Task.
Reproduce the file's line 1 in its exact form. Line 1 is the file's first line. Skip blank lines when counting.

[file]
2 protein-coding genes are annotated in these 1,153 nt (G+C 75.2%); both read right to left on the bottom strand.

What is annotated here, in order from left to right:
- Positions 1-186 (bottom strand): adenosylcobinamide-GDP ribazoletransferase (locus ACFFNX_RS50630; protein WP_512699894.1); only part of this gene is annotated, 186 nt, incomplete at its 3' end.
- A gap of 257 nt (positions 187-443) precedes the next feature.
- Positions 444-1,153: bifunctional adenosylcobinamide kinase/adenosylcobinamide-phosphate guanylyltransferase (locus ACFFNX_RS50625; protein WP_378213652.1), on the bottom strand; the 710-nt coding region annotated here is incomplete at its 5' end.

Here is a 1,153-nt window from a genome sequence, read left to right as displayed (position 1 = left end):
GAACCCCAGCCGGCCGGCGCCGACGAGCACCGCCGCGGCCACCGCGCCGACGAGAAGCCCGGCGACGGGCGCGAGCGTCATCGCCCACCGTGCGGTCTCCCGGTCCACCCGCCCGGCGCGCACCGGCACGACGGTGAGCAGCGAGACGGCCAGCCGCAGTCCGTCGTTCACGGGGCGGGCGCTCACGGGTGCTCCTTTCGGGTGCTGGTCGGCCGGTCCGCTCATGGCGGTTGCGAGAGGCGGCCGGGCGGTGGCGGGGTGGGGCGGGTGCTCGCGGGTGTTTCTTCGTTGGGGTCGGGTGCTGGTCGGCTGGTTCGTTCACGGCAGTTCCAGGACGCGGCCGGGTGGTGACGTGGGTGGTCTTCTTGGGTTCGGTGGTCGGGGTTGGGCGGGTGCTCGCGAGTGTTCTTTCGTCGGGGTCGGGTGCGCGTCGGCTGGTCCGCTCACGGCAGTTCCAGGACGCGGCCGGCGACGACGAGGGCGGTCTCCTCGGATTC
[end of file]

2 protein-coding genes are annotated in these 1,153 nt (G+C 75.2%); both read right to left on the bottom strand.